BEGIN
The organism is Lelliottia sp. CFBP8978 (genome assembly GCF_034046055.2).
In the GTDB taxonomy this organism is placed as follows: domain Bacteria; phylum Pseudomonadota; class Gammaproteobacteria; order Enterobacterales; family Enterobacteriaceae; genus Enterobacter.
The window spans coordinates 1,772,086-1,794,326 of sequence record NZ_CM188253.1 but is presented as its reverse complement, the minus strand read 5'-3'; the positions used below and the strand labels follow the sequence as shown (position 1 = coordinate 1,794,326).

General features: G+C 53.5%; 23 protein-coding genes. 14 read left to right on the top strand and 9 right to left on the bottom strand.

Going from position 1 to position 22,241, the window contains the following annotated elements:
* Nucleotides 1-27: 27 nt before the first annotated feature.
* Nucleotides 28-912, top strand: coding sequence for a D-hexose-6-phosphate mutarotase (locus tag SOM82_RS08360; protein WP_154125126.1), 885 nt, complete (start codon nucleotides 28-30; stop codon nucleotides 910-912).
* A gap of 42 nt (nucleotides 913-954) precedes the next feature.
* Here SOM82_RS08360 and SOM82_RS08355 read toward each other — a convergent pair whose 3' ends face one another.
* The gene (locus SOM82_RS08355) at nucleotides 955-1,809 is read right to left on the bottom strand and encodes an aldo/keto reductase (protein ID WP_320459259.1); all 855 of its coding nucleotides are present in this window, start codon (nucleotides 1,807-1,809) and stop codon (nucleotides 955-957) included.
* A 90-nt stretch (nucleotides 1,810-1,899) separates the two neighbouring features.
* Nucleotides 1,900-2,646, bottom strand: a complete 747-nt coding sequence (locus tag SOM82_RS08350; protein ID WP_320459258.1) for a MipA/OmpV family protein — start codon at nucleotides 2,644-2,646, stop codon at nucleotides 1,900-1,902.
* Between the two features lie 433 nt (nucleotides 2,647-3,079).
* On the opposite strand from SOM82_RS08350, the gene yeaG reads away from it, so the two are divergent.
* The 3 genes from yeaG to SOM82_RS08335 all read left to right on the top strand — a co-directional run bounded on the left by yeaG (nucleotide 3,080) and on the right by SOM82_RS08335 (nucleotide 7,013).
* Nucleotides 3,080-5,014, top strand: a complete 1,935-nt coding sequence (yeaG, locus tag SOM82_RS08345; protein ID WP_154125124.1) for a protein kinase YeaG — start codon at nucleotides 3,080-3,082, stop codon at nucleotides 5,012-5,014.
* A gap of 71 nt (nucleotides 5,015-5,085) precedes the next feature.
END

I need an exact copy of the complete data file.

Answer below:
The organism is Lelliottia sp. CFBP8978 (genome assembly GCF_034046055.2).
In the GTDB taxonomy this organism is placed as follows: domain Bacteria; phylum Pseudomonadota; class Gammaproteobacteria; order Enterobacterales; family Enterobacteriaceae; genus Enterobacter.
The window spans coordinates 1,772,086-1,794,326 of sequence record NZ_CM188253.1 but is presented as its reverse complement, the minus strand read 5'-3'; the positions used below and the strand labels follow the sequence as shown (position 1 = coordinate 1,794,326).

General features: G+C 53.5%; 23 protein-coding genes. 14 read left to right on the top strand and 9 right to left on the bottom strand.

Going from position 1 to position 22,241, the window contains the following annotated elements:
* Nucleotides 1-27: 27 nt before the first annotated feature.
* Nucleotides 28-912, top strand: coding sequence for a D-hexose-6-phosphate mutarotase (locus tag SOM82_RS08360; protein WP_154125126.1), 885 nt, complete (start codon nucleotides 28-30; stop codon nucleotides 910-912).
* A gap of 42 nt (nucleotides 913-954) precedes the next feature.
* Here SOM82_RS08360 and SOM82_RS08355 read toward each other — a convergent pair whose 3' ends face one another.
* The gene (locus SOM82_RS08355) at nucleotides 955-1,809 is read right to left on the bottom strand and encodes an aldo/keto reductase (protein ID WP_320459259.1); all 855 of its coding nucleotides are present in this window, start codon (nucleotides 1,807-1,809) and stop codon (nucleotides 955-957) included.
* A 90-nt stretch (nucleotides 1,810-1,899) separates the two neighbouring features.
* Nucleotides 1,900-2,646, bottom strand: a complete 747-nt coding sequence (locus tag SOM82_RS08350; protein ID WP_320459258.1) for a MipA/OmpV family protein — start codon at nucleotides 2,644-2,646, stop codon at nucleotides 1,900-1,902.
* Between the two features lie 433 nt (nucleotides 2,647-3,079).
* On the opposite strand from SOM82_RS08350, the gene yeaG reads away from it, so the two are divergent.
* The 3 genes from yeaG to SOM82_RS08335 all read left to right on the top strand — a co-directional run bounded on the left by yeaG (nucleotide 3,080) and on the right by SOM82_RS08335 (nucleotide 7,013).
* Nucleotides 3,080-5,014, top strand: a complete 1,935-nt coding sequence (yeaG, locus tag SOM82_RS08345; protein ID WP_154125124.1) for a protein kinase YeaG — start codon at nucleotides 3,080-3,082, stop codon at nucleotides 5,012-5,014.
* A gap of 71 nt (nucleotides 5,015-5,085) precedes the next feature.